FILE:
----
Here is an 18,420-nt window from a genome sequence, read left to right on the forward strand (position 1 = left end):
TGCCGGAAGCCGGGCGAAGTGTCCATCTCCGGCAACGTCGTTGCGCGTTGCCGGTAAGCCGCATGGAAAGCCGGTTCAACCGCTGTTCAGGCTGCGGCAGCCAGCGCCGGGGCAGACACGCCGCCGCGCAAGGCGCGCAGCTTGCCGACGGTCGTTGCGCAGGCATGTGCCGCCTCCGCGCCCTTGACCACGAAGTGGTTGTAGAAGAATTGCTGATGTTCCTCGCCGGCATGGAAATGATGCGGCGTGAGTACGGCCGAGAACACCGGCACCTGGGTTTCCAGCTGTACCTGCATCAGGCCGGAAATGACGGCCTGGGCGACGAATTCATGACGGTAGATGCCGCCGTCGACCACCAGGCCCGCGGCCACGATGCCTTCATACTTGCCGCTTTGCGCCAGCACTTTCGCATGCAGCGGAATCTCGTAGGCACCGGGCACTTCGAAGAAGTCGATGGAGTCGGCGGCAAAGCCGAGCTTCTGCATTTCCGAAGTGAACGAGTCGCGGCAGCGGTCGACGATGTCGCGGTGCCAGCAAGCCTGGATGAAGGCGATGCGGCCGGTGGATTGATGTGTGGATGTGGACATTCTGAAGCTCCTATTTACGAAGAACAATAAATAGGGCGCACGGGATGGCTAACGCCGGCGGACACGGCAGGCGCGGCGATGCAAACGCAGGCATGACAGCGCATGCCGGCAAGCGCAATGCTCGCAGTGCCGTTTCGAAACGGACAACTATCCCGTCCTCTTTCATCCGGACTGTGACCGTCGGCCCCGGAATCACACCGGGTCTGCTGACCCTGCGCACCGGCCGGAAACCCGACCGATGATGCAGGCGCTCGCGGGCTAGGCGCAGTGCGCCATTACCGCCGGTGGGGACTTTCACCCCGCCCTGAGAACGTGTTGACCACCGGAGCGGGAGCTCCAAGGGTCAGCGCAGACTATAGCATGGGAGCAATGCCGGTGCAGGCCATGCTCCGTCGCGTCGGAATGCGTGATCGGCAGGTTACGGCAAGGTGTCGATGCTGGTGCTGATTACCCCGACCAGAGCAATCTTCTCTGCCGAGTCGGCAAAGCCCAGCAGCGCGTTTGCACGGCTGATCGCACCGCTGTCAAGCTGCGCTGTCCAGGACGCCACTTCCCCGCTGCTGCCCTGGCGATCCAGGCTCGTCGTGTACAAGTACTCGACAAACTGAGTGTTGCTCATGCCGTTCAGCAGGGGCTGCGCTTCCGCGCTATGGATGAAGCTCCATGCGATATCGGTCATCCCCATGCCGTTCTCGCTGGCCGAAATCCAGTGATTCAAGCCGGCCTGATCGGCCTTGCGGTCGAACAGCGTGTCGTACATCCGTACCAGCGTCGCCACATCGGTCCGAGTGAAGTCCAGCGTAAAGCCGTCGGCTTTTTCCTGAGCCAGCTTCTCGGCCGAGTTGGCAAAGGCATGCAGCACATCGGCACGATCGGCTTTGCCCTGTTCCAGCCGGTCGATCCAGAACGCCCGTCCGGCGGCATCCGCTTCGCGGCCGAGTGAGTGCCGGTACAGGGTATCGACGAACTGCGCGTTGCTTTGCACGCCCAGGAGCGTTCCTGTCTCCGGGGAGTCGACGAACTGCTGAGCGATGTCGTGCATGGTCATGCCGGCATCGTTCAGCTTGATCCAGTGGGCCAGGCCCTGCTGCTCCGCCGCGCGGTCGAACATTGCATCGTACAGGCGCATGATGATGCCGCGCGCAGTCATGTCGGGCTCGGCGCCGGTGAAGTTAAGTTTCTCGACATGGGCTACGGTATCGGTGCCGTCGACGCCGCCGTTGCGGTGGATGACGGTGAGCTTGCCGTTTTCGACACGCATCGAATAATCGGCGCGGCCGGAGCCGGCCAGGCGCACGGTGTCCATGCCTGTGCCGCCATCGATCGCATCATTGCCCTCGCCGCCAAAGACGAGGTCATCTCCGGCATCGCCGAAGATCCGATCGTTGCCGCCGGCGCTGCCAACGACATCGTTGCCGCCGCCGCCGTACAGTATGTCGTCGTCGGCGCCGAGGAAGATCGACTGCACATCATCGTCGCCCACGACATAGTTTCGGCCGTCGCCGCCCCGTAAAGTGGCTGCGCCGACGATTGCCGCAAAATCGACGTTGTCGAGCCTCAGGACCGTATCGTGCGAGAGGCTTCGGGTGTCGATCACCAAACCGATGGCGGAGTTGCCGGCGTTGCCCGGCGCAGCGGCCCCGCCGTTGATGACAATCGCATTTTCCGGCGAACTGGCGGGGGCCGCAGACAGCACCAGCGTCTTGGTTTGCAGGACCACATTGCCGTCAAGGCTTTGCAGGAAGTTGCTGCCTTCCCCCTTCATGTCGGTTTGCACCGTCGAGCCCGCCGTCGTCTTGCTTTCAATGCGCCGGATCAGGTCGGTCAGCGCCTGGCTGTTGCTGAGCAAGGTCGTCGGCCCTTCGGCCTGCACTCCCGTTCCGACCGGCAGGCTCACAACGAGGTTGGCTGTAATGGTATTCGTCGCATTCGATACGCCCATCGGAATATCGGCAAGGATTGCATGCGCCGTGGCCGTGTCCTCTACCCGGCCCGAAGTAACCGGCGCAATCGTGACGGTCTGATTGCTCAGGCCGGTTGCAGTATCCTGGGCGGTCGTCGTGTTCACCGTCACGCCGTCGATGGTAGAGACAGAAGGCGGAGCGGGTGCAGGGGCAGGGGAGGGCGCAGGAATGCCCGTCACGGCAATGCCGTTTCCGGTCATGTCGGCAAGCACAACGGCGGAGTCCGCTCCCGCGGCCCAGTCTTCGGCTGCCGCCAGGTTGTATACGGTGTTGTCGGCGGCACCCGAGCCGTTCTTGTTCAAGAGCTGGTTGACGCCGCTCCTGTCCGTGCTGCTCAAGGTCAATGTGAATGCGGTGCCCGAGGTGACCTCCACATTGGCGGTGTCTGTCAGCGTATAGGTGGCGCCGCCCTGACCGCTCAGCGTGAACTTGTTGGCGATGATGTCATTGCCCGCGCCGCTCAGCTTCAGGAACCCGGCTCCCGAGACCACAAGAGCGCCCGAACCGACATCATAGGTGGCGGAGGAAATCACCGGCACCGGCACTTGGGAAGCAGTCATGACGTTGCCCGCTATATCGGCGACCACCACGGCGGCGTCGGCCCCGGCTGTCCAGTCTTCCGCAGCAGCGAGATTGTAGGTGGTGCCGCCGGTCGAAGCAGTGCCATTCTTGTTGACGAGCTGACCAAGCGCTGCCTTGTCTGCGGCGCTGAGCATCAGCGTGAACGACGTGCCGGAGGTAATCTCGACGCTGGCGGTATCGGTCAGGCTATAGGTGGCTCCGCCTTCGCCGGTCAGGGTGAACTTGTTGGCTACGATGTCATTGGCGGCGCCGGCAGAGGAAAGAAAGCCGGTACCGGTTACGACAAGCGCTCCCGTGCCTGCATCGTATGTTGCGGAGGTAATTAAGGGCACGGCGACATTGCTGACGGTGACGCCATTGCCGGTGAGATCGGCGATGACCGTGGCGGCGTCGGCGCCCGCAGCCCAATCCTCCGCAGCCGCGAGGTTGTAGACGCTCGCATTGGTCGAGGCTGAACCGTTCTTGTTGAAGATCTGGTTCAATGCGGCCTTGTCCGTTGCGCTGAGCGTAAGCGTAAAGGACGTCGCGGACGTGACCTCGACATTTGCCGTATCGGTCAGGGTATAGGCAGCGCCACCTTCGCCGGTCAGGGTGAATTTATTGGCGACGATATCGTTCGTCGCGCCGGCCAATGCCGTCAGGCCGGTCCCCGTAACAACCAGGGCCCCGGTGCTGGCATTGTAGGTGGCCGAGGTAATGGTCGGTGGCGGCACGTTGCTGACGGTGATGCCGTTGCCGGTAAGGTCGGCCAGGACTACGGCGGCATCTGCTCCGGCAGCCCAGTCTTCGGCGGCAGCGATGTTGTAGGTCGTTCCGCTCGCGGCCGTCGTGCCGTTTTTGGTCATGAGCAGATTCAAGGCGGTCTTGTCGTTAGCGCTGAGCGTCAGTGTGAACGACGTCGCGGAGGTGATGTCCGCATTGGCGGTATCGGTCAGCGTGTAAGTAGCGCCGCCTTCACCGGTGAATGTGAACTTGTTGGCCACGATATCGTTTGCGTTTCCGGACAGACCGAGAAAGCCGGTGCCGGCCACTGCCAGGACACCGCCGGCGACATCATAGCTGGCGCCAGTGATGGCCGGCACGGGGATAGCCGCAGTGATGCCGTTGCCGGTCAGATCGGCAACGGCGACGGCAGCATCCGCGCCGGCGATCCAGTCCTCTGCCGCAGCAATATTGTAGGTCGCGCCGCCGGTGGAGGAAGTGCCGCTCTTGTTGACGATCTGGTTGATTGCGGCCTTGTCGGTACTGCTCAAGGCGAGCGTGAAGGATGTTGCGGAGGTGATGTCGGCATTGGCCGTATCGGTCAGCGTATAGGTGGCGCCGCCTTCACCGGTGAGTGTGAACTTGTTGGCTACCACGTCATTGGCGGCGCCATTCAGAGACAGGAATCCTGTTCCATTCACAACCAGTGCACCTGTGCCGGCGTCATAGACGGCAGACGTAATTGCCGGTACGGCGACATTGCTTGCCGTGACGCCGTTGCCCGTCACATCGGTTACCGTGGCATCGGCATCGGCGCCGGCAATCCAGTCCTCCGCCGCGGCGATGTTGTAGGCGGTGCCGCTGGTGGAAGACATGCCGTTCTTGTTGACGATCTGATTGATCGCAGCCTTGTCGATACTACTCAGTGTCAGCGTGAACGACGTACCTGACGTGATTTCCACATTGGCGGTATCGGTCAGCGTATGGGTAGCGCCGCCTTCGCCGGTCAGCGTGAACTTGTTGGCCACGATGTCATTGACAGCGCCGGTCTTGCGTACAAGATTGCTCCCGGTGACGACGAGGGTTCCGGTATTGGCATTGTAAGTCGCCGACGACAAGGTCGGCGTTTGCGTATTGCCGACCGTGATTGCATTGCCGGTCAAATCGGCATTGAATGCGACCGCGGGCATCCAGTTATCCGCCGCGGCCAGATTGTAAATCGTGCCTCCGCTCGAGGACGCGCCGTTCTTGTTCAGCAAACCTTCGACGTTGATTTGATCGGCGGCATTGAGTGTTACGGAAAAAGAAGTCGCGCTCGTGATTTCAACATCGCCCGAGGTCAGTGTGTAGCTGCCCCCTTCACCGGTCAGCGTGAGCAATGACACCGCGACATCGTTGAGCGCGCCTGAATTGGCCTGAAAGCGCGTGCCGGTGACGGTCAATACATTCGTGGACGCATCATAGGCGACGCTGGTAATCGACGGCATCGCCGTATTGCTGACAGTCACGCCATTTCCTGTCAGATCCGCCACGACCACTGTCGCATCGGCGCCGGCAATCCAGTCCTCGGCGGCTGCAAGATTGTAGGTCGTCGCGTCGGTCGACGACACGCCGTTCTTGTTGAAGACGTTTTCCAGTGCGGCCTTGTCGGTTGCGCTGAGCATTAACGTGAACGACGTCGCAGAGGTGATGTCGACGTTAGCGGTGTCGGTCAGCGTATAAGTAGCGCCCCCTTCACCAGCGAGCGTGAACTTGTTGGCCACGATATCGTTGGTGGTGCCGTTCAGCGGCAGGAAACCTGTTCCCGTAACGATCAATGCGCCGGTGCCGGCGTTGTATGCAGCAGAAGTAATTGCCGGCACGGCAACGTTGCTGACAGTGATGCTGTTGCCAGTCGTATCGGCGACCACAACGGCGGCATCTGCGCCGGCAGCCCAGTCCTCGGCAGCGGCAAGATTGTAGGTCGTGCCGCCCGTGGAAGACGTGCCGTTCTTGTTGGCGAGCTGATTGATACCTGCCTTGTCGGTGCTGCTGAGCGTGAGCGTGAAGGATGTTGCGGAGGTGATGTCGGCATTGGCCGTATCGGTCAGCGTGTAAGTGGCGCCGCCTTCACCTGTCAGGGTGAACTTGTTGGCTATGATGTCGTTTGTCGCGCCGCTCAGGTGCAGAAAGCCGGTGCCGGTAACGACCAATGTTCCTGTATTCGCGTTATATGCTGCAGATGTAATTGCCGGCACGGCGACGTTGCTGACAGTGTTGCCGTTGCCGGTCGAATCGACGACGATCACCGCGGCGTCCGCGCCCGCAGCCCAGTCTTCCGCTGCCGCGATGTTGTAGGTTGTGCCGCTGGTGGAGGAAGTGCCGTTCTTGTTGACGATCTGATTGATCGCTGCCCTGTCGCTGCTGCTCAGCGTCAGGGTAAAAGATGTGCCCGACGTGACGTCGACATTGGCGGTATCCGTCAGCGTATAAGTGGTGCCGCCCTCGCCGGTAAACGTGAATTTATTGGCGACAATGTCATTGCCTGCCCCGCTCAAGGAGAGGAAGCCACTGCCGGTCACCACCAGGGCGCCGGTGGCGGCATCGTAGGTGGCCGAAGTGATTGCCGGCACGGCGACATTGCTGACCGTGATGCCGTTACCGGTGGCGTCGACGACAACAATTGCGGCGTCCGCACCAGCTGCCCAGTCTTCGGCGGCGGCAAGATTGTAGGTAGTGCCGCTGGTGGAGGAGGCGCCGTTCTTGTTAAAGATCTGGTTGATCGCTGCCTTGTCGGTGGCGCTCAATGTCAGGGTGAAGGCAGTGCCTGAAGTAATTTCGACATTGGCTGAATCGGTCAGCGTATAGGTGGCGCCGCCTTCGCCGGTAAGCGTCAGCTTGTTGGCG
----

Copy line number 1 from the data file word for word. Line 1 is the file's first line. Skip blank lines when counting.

Here is an 18,420-nt window from a genome sequence, read left to right on the forward strand (position 1 = left end):